Wanderlust: Your Guide to Hiking Hemlock Overlook Regional Park
April 11, 2023 @ 10:00am
Our Wanderlust column clues you in on all the best hikes and parks in the greater D.C. area. This month, we zoom in on Hemlock Overlook Regional Park in Clifton, Virginia.
Hemlock Overlook Regional Park is one of the best year-round hikes in Northern Virginia, and spring is the best season to visit. The highlight of this spring hike: picture-worthy Virginia Bluebells blanketing the Bull Run riverbank in crisp blues, purples and pinks. The Bluebells only bloom for three weeks, and they start to appear in March and can last through the end of April. Here’s the details on hiking the Hemlock Overlook.
How Long and How Difficult?
This hike is roughly 2.5 miles roundtrip and can easily be completed in an hour and a half. For experienced hikers, this trail is pretty easy since you mostly hike downhill to get to the river, walk alongside a flat river trail and then climb a hill to get back to the parking area at the end.
Hemlock Overlook Regional Park is on Manahoac land, and is located a short drive away from the adorable town of Clifton, Virginia. After your hike, refuel with brunch at the Clifton Café or Trattoria Villagio. Or if you’d rather do some day drinking, Paradise Springs Winery is walking distance from the trailhead so you can wine the day away after your hike or gather and have a picnic — but if you didn’t bring your own food, there is a food truck on the premises.
Who Should I Bring?
This hike is perfect for a group of friends or even an adventurous first date. Just be sure to wear shoes you don’t mind getting a little muddy, especially if you are visiting the park after a rainy day. The pace of the trail is chill and relaxing, so you’ll be able to hold good conversation with whomever you bring. Honestly, the trail is so serene that I like to hike by myself more often than not for some much-needed nature meditation.
The ruins of Fairfax County’s first hydroelectric dam, an abandoned outdoor adventure ropes course and summer camp (which are private property off-limits to trail users), herons dotting the Bull Run River nearing dusk, a set of eyes graffitied onto the rock wall at a bend in the trail and so much more.
Unfortunately, this trail is not wheelchair accessible. Also, if you have knee trouble like I do, take it slow and steady on the downhill portions of the hike. This is why I prefer the route suggested below, because it has the gentlest descent down to the river.
What is the Best Path to Take?
I prefer entering the park through the trail on the left, just at the end of the parking area, which winds through a thick forest of hemlocks, beech trees, pines and poplars where you might spot the occasional woodpecker or rusty blackbird. At about five minutes into the hike, the trail forks and you can either choose the horse trail (red blazes) to the left or the Hemlock Overlook Parking Area trail (yellow blazes) which leads straight down to the Bull Run River. If you have more time available for your hike, I suggest taking the horse trail so you can take in the sights and sounds of the forest a bit longer before making your way to the old boat launch section of the river. Whichever path you choose, once you get to the river, you’ll start hiking the Bull Run/Occoquan Trail (blue blazes).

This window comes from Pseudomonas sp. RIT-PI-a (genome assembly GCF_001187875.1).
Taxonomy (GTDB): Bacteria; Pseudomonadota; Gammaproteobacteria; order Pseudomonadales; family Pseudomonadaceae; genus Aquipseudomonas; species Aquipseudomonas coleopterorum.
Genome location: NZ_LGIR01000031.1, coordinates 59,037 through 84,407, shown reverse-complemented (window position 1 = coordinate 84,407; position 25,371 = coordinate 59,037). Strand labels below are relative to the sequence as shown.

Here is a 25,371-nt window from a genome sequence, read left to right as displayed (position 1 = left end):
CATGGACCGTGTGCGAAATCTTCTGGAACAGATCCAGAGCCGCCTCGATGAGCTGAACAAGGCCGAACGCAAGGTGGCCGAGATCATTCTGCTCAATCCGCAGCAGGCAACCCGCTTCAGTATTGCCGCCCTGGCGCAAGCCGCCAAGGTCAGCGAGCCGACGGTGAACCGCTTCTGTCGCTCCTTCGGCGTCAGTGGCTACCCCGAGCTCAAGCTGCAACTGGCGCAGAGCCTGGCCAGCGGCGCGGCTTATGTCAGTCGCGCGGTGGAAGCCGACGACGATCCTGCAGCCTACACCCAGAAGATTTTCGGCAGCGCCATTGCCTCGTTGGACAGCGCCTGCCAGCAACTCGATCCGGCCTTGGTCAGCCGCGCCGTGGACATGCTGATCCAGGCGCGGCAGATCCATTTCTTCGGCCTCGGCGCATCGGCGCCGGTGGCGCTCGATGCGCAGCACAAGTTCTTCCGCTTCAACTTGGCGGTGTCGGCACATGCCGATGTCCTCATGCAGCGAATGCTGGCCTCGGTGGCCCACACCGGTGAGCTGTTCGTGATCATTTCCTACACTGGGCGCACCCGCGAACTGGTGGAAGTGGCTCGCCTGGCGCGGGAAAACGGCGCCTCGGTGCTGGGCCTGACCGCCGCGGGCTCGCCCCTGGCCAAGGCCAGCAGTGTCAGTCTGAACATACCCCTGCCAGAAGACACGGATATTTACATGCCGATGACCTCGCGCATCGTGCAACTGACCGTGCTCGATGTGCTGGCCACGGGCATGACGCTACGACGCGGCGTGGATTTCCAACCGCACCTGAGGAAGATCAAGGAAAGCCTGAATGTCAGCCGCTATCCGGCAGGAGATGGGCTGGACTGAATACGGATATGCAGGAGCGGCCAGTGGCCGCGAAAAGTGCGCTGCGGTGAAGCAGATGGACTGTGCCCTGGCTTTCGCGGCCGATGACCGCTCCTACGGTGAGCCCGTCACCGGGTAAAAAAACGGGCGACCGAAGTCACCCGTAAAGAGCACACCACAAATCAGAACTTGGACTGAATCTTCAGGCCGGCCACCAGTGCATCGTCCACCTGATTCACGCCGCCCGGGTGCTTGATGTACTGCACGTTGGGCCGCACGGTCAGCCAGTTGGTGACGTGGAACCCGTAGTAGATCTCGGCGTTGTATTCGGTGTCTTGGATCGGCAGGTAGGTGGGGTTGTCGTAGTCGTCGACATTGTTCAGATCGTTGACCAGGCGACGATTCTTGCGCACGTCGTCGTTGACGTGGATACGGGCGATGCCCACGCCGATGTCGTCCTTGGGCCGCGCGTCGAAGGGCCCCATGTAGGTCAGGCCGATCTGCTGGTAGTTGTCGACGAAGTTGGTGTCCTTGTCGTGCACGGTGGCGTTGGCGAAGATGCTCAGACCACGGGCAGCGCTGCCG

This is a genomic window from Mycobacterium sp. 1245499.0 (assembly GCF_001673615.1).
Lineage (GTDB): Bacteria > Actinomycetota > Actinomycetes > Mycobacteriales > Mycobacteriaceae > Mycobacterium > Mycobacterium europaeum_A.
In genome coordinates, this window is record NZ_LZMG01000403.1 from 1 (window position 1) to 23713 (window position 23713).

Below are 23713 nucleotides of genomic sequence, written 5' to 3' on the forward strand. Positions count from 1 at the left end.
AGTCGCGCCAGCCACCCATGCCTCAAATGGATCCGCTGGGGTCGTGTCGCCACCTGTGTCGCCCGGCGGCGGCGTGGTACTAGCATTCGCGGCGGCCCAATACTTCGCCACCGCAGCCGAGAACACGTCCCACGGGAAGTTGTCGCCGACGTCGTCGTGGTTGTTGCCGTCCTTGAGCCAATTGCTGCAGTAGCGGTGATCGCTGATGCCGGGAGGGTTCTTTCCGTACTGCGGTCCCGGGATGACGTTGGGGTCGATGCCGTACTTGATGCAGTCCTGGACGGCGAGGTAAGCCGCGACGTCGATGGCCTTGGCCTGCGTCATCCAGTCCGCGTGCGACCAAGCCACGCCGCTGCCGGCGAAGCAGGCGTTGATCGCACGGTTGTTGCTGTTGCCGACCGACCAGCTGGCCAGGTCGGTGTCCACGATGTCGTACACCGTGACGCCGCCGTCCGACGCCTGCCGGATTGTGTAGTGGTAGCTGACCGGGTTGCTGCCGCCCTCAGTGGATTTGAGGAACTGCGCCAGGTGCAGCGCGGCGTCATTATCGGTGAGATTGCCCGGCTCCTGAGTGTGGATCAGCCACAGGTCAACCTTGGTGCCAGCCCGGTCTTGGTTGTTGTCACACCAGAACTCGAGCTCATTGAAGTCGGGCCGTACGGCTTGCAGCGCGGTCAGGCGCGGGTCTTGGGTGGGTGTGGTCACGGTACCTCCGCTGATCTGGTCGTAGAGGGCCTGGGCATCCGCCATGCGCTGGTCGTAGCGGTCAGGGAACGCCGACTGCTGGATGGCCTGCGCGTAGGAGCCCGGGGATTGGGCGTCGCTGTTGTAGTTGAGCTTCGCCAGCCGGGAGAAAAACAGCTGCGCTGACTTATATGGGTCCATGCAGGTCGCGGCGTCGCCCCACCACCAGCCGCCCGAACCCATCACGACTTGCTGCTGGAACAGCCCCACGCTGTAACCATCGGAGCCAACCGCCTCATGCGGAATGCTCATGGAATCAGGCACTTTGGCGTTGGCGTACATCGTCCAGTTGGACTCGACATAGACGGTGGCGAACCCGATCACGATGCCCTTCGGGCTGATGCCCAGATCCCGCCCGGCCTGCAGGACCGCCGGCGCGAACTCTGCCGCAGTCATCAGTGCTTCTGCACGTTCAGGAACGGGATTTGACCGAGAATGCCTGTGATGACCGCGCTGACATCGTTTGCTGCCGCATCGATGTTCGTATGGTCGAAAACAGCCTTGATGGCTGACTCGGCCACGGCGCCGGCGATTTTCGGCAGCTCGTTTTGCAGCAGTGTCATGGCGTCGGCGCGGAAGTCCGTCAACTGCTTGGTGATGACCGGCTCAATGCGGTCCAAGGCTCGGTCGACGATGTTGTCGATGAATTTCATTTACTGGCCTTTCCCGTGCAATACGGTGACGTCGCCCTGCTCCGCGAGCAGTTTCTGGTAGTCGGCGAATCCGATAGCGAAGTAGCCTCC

Once you arrive at the Bull Run/Occoquan Trail, turn right and head up the trail toward the ruins of the hydroelectric dam. There will be several opportunities for you to exit the park along the river trail and if you have less time available, taking one of these trails will lead you back to the parking area. But I suggest hiking up the blue blazes trail past the hydroelectric dam and toward Popes Head Creek. You may hear the whistle of an Amtrak train as you near this portion of the trail from the train tracks running alongside the park. Keep your eyes open for any herons from the hydroelectric dam onward, as this is the stretch of Bull Run where I see them most frequently.
Once you arrive at Popes Head Creek, a tributary of the Bull Run that curves the trail to the right, there are stone steps you can take to the left to continue on the Bull Run/Occoquan Trail. However, if you take that path, please note that you will eventually have to turn around because it does not loop back to the parking area. I suggest exploring that path when you have more time available. If you turn to the right, you’ll start heading back up the hill you originally descended. Keep following the trail until you get to the top.
If you’re interested in checking out some Civil War gravestones and an old farmhouse, take the yellow blaze trail on the left once you get to the top of the hill. This will likely add on another 30 minutes to your hike. Otherwise, continue straight and eventually you’ll come across a grassy field with picnic areas. This is part of the abandoned summer camp and outdoor adventure center. Continue down the trail and you’ll be able to glimpse the recreation hall, food hall, cabins, bathhouse, etc. that belong to the old summer camp. You’re almost at the end of the hike. Just keep following that path and you’ll end up back at the parking area. Reward yourself with some wine, brunch or even ice cream at the famous Peterson’s Ice Cream Depot in Clifton.
Looking for something a little closer to D.C.? Another great hike to spot Virginia Bluebells is Riverbend Park along the Potomac. You can enter at Riverbend Park and hike into Greats Falls National Park and see Bluebells and waterfalls all along the way.
Hemlock Overlook Regional Park: 13220 Yates Ford Rd. Clifton, VA; novaparks.com/hemlock-overlook-regional-park // @novaparks
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